GOP eyes ethics probe into Cory Booker’s release of confidential documents

GOP leaders said Friday the Senate may still pursue ethics charges against Sen. Cory Booker after the Democrat eventually followed through on his threat to release confidential documents from Supreme Court nominee Judge Brett M. Kavanaugh’s records.

Senate Majority Leader Mitch McConnell called Mr. Booker’s maneuver “unusual” and said an investigation could be appropriate. Sen. John Cornyn, Mr. McConnell’s top lieutenant, echoed that.

“This is likely a matter for the Senate ethics committee,” Mr. Cornyn said on Twitter.

During Judge Kavanaugh’s confirmation hearings this week Mr. Booker, a New Jersey Democrat eyeing a 2020 presidential bid, read aloud from confidential documents meant only for senators’ eyes. The documents were emails from Judge Kavanaugh’s time serving in the Bush White House, and had been cleared for the Judiciary Committee to view during its considering of the Supreme Court nomination, but haven’t been cleared for the public yet.

The committee rushed to clear those documents so they would be available for Mr. Booker to use in his questioning of Judge Kavanaugh — but the senator then released other documents that were still confidential.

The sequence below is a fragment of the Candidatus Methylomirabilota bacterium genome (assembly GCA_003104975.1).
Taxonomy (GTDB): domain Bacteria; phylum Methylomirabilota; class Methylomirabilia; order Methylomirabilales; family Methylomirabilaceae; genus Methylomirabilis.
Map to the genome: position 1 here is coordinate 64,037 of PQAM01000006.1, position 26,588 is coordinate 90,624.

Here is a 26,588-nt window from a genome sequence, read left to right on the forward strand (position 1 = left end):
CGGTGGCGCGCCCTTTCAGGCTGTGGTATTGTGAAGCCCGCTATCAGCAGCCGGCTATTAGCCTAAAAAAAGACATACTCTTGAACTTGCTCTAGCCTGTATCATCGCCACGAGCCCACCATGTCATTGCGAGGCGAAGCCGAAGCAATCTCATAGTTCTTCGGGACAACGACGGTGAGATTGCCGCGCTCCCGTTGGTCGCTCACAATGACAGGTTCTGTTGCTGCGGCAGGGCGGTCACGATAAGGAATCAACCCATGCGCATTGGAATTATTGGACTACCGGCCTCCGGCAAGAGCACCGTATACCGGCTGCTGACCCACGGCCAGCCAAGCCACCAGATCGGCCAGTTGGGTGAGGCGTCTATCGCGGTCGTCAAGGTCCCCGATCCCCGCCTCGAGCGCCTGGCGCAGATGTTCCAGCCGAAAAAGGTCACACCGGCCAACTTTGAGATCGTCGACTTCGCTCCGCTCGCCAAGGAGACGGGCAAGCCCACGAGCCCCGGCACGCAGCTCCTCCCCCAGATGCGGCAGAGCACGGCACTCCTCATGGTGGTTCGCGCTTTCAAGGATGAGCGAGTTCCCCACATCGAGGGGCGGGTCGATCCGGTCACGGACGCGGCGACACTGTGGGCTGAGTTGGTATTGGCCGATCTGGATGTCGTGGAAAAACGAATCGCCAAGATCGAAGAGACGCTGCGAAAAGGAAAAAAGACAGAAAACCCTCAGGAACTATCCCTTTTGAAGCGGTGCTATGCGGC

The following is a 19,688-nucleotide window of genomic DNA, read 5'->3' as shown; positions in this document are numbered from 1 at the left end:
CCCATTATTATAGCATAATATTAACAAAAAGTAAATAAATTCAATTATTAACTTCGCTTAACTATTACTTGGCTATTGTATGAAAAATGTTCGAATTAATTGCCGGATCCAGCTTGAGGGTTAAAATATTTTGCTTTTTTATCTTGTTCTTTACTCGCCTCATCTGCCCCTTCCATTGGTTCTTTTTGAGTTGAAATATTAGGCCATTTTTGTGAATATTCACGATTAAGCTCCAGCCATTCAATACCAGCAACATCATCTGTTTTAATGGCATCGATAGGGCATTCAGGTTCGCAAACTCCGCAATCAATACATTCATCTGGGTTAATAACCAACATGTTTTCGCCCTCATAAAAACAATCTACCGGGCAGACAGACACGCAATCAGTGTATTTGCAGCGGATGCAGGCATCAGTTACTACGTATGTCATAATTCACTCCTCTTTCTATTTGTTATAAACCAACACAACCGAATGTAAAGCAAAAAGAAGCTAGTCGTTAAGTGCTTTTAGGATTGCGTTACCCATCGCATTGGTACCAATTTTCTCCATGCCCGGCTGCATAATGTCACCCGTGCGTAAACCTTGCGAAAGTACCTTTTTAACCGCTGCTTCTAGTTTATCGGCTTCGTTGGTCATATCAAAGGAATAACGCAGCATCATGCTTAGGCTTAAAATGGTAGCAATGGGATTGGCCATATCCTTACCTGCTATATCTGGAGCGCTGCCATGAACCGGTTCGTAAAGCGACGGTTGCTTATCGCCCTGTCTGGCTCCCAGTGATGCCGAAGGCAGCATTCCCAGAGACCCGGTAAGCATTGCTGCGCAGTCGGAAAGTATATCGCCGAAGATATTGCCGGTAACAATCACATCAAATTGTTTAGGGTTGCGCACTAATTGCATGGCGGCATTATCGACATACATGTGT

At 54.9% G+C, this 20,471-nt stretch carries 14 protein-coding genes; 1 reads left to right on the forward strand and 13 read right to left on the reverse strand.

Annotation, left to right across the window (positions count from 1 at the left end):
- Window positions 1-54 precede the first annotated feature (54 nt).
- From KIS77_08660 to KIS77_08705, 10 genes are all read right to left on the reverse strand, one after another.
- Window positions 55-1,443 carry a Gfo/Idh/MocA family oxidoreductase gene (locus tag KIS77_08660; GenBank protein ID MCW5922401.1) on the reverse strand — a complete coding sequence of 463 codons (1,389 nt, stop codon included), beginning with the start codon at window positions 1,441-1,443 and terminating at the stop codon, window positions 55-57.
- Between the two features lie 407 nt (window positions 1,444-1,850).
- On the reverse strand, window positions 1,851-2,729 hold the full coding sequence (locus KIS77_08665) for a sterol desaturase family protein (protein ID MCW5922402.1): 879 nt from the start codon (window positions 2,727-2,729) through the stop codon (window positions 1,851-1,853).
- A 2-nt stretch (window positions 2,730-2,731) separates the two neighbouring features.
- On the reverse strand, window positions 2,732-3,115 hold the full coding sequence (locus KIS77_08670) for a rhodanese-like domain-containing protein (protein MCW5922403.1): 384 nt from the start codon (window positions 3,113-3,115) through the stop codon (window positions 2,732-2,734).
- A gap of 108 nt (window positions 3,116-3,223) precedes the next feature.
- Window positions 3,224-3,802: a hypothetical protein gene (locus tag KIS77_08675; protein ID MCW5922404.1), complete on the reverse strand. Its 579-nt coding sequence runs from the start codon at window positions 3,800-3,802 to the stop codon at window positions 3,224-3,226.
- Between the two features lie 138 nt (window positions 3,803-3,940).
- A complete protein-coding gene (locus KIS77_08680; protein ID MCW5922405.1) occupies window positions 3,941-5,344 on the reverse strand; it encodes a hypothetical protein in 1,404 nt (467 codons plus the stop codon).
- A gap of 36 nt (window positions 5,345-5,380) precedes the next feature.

“When you break the Senate rules, it’s something the ethics committee could take a look at,” Mr. McConnell told conservative host Hugh Hewitt. “And that would be up to them to decide. But it’s routinely looked at by the ethics committee.”

For his part, Mr. Cornyn warned Mr. Booker personally during the committee meeting Thursday that releasing confidential documents could result in punishment, including expulsion.

“This is no different from a senator deciding to release classified information that is deemed classified by the executive branch because you happen to disagree with the classification division. That is irresponsible and outrageous,” the Texas Republican said.

Mr. Booker acknowledged he was knowingly violating the rules, declared himself “Spartacus,” and said Thursday he would welcome the punishment. Other Democrats rallied around him in support.

“I stand by my actions,” Mr. Booker said Friday on Twitter, saying he’d released 28 confidential documents Thursday and would post more Friday.

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